That’s a whole lot of computers filled with personal data. That’s why a top Google search is ’how to destroy my old hard drive.’ You’ll probably find photos and YouTube videos of people chopping at their old computers with an ax. We promise this is the not the best way. While the images depicted may be funny, they don’t address the consequences of improper IT asset disposition or sustainability. They don’t say what happens if a drive you forgot to wipe is recovered and you’re reported to the EPA.

THE BIG TIP for Hard Drive Destruction and Disposal?  … Leave It to the Experts

Technology waste is a complex issue and presents a host of special problems. That is why the best solution is to engage an expert, someone who is experienced in electronic recycling and IT asset disposition. Your old hard drives, whether they’re in your laptops, desktops, smartphones, or tablets, if recycled the the right way, will protect the environment, your business, and keep you compliant with government laws.

SAN FRANCISCO.. BREATHE EASY.. WE HAVE YOU COVERED

GreenCitizen provides a hard drive destruction service at our Burlingame, California EcoCenter. Simply bring in or mail your old hard drives to us. Businesses can request a pickup or have hard drive destruction performed on-site.

How GreenCitizen destroys your hard drives the right way:

  1. Remove the hard drive from your laptop/computer
  2. Track the hard drive to its serial number
  3. Track the hard drive to its electronic device
  4. Help you choose whether to wipe the hard drive clean or destroy it. Hard drives of older desktops and laptops are immediately removed and destroyed no matter what.
  5. Then recycle the electronic device

You’ll get a Certification of Destruction listing each hard drive with its serial and model number.

Hard Drive Destruction

We also offer Hard Drive Disk Wipe and Data Clearing

If you choose to get your hard drives, cell phones, and PDAs wiped clear, we first track each item down to its serial and model number, then remove the hard drive. The hard drive will be erased using the Department of Defense 5220.22-M Data Sanitization process. At the end, you’ll get a certificate that lists the specs of each item/hard drive and the peace of mind that comes with knowing your data is safe.

The GreenCitizen Mission- Make Every Day Earth Day

GreenCitizen is a leader in business and consumer electronic recycling in the San Francisco Bay Area. For over 15 years, we have provided convenient recycling pickup, drop-off, and accountability tracking to SF consumers and businesses.

We rely on system-wide innovation, and consumer education with the result of minimizing negative impact to our environment.  With your help we hope to spread our sustainable model to cities everywhere. Recycling your computers and electronics is a huge challenge, but imperative for saving our planet. Our dedication is to partner with YOU to adopt environmentally sound practices and drive impactful environmental change. How can GreenCitizen help you and your business?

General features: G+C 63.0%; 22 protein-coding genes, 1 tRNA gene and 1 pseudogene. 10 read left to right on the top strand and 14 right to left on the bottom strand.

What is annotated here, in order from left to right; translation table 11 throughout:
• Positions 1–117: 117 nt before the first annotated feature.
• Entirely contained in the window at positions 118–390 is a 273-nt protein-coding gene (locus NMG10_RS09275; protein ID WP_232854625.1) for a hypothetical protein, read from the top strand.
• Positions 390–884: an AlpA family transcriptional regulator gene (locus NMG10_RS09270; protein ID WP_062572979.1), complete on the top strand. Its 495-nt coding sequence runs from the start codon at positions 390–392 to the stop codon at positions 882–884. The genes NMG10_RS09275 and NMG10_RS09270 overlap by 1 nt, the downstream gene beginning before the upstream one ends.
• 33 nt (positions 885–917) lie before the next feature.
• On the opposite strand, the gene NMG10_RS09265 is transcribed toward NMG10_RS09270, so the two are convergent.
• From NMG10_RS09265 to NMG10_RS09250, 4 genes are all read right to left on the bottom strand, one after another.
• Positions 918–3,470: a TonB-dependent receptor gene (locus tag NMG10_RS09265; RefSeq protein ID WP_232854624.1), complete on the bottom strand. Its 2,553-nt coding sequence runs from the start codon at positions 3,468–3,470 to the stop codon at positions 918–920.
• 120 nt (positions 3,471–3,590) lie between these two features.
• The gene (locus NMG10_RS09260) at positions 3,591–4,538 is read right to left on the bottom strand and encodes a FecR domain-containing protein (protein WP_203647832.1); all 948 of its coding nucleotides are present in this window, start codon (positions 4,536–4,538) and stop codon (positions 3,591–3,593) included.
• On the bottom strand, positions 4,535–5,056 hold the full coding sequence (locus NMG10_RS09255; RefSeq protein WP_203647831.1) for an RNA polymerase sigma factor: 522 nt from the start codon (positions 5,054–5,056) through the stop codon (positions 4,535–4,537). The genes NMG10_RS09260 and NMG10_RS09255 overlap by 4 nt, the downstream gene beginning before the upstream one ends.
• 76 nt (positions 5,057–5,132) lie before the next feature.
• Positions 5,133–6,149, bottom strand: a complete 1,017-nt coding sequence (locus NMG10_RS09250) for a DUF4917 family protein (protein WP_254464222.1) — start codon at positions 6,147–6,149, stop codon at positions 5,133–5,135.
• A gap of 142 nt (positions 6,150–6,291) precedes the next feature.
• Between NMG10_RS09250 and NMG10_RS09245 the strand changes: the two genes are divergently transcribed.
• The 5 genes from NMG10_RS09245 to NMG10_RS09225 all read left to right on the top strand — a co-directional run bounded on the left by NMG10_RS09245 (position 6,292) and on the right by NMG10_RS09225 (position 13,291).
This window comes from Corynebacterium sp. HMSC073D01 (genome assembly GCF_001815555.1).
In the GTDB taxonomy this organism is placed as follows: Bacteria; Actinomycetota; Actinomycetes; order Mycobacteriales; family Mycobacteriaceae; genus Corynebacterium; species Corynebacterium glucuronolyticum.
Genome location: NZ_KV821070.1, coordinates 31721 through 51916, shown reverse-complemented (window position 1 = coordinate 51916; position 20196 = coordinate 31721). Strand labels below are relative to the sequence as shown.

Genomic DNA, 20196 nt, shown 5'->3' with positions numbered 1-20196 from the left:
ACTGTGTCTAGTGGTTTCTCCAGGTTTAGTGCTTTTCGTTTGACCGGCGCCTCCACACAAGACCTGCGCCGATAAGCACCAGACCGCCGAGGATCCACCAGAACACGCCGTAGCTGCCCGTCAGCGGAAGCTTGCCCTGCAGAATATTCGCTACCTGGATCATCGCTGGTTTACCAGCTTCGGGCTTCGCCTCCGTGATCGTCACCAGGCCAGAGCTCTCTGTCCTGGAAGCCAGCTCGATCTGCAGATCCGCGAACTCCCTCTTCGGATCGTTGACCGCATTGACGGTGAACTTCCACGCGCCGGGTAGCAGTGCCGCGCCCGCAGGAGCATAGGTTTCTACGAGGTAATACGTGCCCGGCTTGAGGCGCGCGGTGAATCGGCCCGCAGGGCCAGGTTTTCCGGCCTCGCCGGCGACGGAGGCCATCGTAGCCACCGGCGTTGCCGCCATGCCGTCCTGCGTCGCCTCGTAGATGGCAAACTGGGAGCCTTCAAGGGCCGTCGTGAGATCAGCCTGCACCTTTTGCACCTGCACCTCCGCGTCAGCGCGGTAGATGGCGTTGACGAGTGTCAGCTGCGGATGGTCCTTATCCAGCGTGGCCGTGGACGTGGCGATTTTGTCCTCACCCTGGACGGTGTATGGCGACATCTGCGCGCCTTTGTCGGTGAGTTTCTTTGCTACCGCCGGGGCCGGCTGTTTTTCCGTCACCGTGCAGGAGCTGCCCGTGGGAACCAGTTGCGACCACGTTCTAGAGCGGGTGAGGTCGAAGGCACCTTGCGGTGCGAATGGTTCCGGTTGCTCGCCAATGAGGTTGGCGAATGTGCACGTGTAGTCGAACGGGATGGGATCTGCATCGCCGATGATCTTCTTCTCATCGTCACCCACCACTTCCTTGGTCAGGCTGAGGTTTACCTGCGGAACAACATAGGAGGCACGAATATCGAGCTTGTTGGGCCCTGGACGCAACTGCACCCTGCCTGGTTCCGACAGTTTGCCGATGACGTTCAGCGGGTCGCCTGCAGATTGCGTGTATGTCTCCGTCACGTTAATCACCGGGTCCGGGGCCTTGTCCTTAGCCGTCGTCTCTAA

For any questions about hard drive destruction, please call us at (650) 493-8700.

Laptop Recycling: How to Recycle Your Laptop?

Person typing on new laptop and needs laptop recycling

You’ve had your clunky laptop for many years and now it’s time for an upgrade. Once you finally pick out the perfect one, you’ll find yourself with two laptops taking up space. What do you do with the old one? That’s where laptop recycling comes in!

Person typing on new laptop and needs laptop recycling

Laptops are becoming more and more important in our everyday lives. From business to personal, we need them for a variety of tasks. Plus, every 3-5 years, a new generation of laptops emerges that is lighter, more powerful, and more user-friendly. It’s hard to pass up.

That’s why laptop recycling plays a big part in today’s world. According to the EPA, “recycling 1 million laptops saves the energy equivalent to the electricity used by more than 3,500 U.S. homes in a year.” Most consumers also don’t know that electronics contain recyclable components for newer products. Or that they contain toxic materials that will harm the environment if left to sit in a landfill!

But before we get into what to do with your old laptop, you need to know how to clear it of any sensitive information. Some of the things we do online involve confidential data such us our social security number, driver license, bank account, and birthdate. We also log in to many online services with our username and password. That means, you need to make sure all confidential data moves to your new laptop before recycling.

How to Wipe a Laptop Before Recycling

  • Backup
    Migrate all your data to your new laptop using cloud services and an external hard drive (like a USB flash drive).
  • De-Authorize
    Products like iTunes and Adobe limit the number of devices that can access them. You need to deauthorize your old device on these accounts before recycling. Otherwise, you might not be able to access them on your new laptop!
  • Clean and Reset
    Wipe the old hard drive completely with software that conforms to the DOD standard. Both Apple and Windows have reset and restore instructions to help.

After you’ve wiped your laptop clean, you’re ready to recycle!

Where to Recycle Laptop Computers

Take your laptops to a responsible recycling company that focuses on reuse or proper dismantling. You can check out TIA’s E-cycling Central website to find an electronic recycling center near you.

For those in the San Francisco Bay area, you’re in luck. GreenCitizen offers free laptop recycling and will make sure your old laptop computers are safely recycled or reused. We offer convenient drop off and business pickup options so you can stay green!

For more information about how to recycle your laptop in San Francisco, feel free to call us at (650) 493-8700 or message us on our online chat today!